To start with, it’s vital to take a moment to recognise the sheer effort and energy that most ND people have had to make just to be in the room. We must not take it for granted that clients or colleagues simply being physically present in a meeting is insignificant in any shape or form.

Think about social events, too. Although for many, a team night out or team building session may be assumed to be “fun”, for a ND person, this is very often the polar opposite. The amount of variables are like an avalanche. Let’s please be kind and make sure that these “extras” are not a mandate in disguise – we need to ensure that anything suggested outside of regular expectations come with the clear, transparent understanding that it’s totally optional.

Making meetings and interactions manageable

And when it comes to the nitty gritty of meetings, are you delivering your content in a way that works for everyone?

How visual/clear are your slides? Are you keeping to the agenda? Have you been explicit and transparent about your expectations in the meeting? In essence, neurodivergence means not diverting from what you said you’d do. If you do need to go off the agenda, be flexible with your expectations.

Establish clear behaviours at the start of the meeting – if the meeting is virtual, having cameras on isn’t always appropriate. For face to face interactions, allow people to have their devices to hand. It is the biggest misnomer that being on your phone/ipad/laptop equates to bad manners and lack of concentration.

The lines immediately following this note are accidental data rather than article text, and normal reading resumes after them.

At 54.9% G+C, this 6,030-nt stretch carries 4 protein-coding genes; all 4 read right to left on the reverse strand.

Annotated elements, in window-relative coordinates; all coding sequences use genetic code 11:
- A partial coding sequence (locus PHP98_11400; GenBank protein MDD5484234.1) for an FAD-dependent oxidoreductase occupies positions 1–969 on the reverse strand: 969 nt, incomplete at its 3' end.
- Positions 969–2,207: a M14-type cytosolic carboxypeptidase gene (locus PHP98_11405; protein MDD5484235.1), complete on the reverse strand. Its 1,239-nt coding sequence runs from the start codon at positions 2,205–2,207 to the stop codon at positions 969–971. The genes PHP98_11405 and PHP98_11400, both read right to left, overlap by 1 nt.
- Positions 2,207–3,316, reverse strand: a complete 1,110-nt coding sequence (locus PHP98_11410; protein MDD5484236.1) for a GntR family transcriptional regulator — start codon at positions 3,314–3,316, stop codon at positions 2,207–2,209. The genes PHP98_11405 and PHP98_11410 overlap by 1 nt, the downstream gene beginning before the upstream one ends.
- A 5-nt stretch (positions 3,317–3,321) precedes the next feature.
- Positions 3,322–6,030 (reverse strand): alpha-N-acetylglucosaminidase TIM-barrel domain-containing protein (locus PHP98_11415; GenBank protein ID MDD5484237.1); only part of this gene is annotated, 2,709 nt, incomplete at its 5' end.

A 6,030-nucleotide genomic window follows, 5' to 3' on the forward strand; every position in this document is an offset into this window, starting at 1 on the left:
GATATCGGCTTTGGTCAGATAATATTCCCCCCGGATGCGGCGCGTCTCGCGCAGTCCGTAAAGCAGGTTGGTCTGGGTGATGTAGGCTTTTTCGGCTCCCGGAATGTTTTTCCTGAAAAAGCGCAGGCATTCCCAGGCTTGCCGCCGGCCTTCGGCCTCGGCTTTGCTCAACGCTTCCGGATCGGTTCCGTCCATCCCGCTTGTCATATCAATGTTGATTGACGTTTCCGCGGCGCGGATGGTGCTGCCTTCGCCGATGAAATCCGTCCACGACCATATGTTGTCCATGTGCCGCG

This is about ensuring that every single person in that room feels seen, heard and understood. Maybe doodling, writing or simply looking away is someone’s way of being able to focus; it’s not necessarily a sign of disinterest of not being engaged.

What is actually inattentive is being unaware of the needs of those around you. Being unequivocally direct and clear about your expectations with empathy is KIND.

Supporting neurodiverse people in the workplace: a (non-exhaustive!) checklist
  • Be aware of and empathise with the needs of those around you
  • Make sure any slides you use are clear and visual
  • Have a clear agenda and stick to it wherever possible
  • Establish clear behaviours in your meeting
  • Be prepared to be flexible with your expectations

How YOU can make a difference

What can you do right now to support neurodiverse people in the workplace? Starting from today? Educate yourself. Read up on neurodivergency. LinkedIn is your best friend here – people such as Ellie Midds are trailblazers when it comes to educating a wider audience about neurodivergence. Teach your friends, your family, your loved ones.

Most importantly, though, is to quite simply open your eyes and open your heart to those around you.
What’s seemingly invisible is actually right before your very eyes. We are all surrounded by brilliance but it only shines when there’s balance.

And that’s up to you to seek it out.

If you’d like to learn more about neurodiversity and neuroinclusion watch or listen to our podast with John Boileau from the NHS Transformation Unit. We talk about what neurodiversity is, why it’s important for employers and businesses and how a greater awareness can help your business and team thrive.